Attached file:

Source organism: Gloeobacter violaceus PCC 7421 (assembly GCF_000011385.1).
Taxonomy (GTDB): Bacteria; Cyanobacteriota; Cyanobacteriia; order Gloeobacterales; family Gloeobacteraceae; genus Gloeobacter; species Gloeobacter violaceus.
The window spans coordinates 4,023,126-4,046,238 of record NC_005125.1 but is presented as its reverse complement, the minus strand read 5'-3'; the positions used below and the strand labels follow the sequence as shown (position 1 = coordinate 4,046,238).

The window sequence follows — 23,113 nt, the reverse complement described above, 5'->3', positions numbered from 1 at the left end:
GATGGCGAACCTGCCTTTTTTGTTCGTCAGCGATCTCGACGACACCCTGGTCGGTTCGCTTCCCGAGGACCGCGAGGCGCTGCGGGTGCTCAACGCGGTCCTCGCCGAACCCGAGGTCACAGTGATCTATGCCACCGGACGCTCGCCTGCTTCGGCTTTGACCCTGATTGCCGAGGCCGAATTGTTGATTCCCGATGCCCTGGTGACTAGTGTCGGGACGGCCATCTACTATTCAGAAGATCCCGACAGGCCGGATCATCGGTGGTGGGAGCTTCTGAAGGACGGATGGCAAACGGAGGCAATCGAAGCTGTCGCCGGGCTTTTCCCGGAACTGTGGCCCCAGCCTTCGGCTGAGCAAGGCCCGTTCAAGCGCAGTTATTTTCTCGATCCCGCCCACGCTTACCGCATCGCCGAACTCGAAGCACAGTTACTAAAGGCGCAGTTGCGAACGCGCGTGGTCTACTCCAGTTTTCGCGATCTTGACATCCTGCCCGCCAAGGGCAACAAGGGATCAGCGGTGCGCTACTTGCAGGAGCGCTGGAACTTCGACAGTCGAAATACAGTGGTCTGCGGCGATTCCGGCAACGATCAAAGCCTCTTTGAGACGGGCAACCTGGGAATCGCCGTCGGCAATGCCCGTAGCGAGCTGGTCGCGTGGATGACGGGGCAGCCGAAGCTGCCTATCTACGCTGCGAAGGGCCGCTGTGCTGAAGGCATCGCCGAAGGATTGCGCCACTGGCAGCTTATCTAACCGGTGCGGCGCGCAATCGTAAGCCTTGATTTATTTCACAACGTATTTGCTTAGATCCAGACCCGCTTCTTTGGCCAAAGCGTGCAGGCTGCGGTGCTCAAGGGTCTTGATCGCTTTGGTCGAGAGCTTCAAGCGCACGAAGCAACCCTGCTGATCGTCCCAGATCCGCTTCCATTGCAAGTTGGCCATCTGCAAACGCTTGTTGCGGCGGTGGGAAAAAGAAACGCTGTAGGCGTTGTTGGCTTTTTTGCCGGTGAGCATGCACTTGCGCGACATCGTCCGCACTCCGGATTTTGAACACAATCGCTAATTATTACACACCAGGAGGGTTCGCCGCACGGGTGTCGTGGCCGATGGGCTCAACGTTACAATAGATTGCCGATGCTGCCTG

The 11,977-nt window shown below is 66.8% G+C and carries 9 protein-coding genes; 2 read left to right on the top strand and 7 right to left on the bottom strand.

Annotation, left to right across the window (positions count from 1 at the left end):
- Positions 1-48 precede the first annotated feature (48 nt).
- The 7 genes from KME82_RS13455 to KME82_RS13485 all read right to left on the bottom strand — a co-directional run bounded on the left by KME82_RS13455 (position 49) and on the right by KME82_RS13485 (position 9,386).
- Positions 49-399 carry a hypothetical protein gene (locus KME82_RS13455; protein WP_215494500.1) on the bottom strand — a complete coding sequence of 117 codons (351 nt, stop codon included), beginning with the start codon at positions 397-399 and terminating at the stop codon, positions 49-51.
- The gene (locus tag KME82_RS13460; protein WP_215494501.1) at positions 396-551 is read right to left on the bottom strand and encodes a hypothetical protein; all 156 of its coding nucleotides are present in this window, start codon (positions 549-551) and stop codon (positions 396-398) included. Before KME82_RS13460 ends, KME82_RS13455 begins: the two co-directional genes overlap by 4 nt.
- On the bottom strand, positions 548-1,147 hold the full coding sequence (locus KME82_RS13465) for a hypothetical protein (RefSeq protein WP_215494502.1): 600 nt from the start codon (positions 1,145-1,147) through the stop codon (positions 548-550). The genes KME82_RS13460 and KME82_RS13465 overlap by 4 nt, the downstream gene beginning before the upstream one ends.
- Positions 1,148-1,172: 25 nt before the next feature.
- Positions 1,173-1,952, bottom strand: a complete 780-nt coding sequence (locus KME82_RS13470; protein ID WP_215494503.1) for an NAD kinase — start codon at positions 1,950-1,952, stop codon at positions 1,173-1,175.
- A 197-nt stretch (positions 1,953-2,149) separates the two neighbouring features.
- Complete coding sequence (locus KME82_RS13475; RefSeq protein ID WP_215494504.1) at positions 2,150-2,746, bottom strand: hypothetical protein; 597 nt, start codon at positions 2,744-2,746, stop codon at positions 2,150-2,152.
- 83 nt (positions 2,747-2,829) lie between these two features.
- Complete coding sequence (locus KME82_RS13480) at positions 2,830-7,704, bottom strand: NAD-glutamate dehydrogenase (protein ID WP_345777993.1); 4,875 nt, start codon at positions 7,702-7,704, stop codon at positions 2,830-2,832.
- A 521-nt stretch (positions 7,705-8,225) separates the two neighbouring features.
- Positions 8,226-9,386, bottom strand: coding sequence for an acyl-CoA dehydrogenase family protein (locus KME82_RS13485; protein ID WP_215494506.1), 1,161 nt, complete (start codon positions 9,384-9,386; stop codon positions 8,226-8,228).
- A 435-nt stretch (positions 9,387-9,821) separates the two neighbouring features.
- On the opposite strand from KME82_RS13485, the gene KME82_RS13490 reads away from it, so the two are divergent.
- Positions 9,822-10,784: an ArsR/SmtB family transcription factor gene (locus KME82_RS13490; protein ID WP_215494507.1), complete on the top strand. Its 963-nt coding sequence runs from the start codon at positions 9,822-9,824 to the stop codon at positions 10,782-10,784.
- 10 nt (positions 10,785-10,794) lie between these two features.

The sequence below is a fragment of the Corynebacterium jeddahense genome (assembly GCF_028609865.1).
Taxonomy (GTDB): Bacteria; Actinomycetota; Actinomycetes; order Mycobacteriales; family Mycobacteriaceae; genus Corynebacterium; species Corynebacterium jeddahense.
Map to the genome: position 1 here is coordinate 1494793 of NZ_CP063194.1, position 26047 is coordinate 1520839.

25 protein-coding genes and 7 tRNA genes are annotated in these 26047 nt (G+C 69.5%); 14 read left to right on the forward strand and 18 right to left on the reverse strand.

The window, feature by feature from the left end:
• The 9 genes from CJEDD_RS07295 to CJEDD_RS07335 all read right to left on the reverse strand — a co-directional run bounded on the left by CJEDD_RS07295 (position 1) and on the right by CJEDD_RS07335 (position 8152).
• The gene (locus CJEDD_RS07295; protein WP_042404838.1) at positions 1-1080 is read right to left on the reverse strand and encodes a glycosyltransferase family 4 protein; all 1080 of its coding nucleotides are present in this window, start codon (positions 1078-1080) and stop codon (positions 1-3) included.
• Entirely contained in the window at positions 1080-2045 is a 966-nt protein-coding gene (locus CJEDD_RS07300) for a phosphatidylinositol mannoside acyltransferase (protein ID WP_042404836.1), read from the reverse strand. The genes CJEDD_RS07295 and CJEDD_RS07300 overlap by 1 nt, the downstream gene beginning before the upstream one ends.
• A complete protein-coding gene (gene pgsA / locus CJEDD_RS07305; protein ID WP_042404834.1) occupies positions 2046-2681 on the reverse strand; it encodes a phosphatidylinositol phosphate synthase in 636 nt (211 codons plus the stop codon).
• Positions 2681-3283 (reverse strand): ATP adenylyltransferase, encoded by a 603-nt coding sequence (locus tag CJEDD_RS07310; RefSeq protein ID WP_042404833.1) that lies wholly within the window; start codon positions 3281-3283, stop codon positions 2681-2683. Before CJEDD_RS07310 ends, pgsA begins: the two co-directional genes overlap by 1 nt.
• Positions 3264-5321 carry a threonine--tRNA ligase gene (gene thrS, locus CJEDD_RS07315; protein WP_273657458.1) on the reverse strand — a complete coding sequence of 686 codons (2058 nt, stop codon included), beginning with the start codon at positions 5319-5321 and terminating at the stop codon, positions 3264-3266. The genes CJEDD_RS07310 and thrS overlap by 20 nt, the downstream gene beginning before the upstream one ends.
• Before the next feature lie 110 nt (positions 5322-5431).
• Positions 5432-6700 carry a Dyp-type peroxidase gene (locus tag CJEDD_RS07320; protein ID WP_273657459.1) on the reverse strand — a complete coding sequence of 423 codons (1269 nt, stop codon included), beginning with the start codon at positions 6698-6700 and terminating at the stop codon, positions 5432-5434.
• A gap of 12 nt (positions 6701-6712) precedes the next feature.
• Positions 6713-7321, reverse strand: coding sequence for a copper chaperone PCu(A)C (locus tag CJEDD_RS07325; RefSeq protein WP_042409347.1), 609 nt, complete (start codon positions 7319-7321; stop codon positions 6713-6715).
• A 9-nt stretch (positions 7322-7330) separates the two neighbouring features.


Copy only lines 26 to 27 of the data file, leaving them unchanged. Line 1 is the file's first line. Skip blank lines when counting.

Taxonomy (GTDB): Bacteria; Actinomycetota; Actinomycetes; order Mycobacteriales; family Mycobacteriaceae; genus Corynebacterium; species Corynebacterium jeddahense.
Map to the genome: position 1 here is coordinate 1494793 of NZ_CP063194.1, position 26047 is coordinate 1520839.